Both English literature and language should be studied, irrespective of entry for an exam, as the new National Curriculum makes clear. If students are entered for both language and literature and achieve a grade in both papers, the highest grade is double counted as part of the Progress 8 English measure. If a student is absent, does not sit a paper or otherwise obtains a grade X in one area, the English grade will not be double counted.

First entry rules

Rules brought in in September 2013 still apply to first entry: if qualifications taken by the same student have any overlapping content, the grade from the first exam will count in school performance tables, although both grades (or the highest in the case of a resit) will count for the student. Details of discounting rules can be found at www.raiseonline.org/documentlibrary/ViewDocumentLibrary.aspx under ‘Further details of the revised performance tables qualifications, discount rules and early entry guidance from 2014’.

New GCSE grades

New GCSE grades 9–1 will be introduced as the new accredited qualifications come on line. The new grades will have ‘hard-wired’ points linking old GCSE grades to new ones. The bottom of the new grade 4 will be set at the lowest boundary of the old grade C, the bottom of the new grade 7 will match the bottom of grade A and the bottom of grade 1 will match the bottom of grade G. In addition, the top 20 per cent of those who get a grade 7 or above will get a grade 9 and grade 5 will be the top third of those who would have achieved a grade C and the bottom third of those who would have achieved a grade B.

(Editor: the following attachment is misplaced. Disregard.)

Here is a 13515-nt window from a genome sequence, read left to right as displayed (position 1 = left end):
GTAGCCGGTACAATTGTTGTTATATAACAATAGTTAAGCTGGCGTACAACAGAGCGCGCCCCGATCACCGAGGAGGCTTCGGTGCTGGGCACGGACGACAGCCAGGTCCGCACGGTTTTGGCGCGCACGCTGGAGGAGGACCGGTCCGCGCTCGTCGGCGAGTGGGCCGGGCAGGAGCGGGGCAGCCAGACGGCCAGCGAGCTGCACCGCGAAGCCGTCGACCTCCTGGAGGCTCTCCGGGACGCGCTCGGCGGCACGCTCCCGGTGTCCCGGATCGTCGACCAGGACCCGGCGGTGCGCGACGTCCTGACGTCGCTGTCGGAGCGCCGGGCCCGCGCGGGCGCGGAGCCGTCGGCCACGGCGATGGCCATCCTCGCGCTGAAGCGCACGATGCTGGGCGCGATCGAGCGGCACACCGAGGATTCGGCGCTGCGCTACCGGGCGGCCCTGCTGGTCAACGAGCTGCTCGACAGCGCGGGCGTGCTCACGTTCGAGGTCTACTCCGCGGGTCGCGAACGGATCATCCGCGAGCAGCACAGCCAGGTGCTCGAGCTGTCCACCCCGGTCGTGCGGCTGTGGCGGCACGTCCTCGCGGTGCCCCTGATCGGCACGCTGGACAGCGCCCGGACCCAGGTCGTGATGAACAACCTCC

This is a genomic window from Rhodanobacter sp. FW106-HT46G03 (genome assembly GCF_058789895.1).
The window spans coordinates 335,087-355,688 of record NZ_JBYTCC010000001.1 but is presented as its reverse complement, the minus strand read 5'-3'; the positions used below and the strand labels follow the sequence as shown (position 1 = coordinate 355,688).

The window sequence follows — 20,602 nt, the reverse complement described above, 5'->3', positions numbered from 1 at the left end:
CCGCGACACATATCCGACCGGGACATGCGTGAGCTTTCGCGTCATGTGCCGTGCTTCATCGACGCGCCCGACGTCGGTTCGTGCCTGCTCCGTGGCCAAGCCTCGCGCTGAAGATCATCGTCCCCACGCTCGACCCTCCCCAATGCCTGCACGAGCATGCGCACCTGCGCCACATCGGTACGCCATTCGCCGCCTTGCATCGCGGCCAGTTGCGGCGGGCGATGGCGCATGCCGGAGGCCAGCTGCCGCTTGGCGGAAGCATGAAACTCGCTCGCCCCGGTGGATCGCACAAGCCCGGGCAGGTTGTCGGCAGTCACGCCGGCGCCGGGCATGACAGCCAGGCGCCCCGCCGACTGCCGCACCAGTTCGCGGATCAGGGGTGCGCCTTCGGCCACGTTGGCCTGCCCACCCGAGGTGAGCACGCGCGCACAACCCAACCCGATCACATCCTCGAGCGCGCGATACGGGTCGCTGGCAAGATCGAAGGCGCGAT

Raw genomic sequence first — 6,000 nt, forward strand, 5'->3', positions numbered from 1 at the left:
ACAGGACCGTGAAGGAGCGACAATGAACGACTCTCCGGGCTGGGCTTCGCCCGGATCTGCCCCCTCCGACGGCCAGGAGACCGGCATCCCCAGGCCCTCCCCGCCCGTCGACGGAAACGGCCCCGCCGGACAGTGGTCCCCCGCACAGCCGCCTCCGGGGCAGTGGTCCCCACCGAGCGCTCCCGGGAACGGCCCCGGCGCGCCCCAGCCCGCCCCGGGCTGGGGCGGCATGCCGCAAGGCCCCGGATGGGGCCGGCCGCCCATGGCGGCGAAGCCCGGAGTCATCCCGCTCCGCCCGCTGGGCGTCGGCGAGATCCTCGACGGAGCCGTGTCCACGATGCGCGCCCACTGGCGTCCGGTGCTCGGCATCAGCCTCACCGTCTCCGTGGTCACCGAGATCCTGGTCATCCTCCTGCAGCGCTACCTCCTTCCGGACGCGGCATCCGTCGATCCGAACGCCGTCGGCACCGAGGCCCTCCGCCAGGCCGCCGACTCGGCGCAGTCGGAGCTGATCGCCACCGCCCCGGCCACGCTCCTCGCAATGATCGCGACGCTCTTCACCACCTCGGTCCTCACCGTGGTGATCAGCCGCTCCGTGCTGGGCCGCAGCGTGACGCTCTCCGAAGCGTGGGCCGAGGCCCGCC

The grades, and links to old grades, will be set using comparable outcomes and it is important that school leaders, governors, teachers and parents understand what this means in practice. In order to set grade boundaries, the ability profile of the national cohort in a given year will be determined. This will be done by looking at the year group’s national end of Key Stage 2 ability profile. Ofqual will then find another year group from the past where the national ability profile of the cohort was similar and, for each subject, look at the percentage of students who achieved each grade at GCSE in the past. They will then set the grade boundaries to ensure that they award the same percentage of students the same grade.

Pre-16 vocational qualifications

The new pre-16 vocational qualifications will have an even larger element that is externally assessed and also a requirement for synoptic assessment. The list of which qualifications will count in performance tables from 2017 is at http://tinyurl.com/n9aatnu

Some qualifications, which many schools use, are not on this list and we are in discussion with the DfE about the issue.


Our guidance on A level reform can be found here www.ascl.org.uk/reform The DfE is currently looking at how discounting and/or first entry rules may be applied to A levels.

Post-16 vocational qualifications

As Leader went to press, the DfE had not released the list of qualifications that will count in post-16 performance tables. 

Post-16 English and maths

Any student who has not achieved grade C in English and or maths must now study and take GCSEs in these subjects post-16. The department has now accepted that GCSE study is not appropriate for all students but students must still study a course that will, ultimately, lead to or have a progression route to, GCSE. The vast majority of students who have not achieved a grade C will be expected to study GCSE post-16 but for a very small minority a route that you can evidence will ultimately lead to GCSE is acceptable.

Cherry Ridgway is ASCL Curriculum and Assessment Specialist.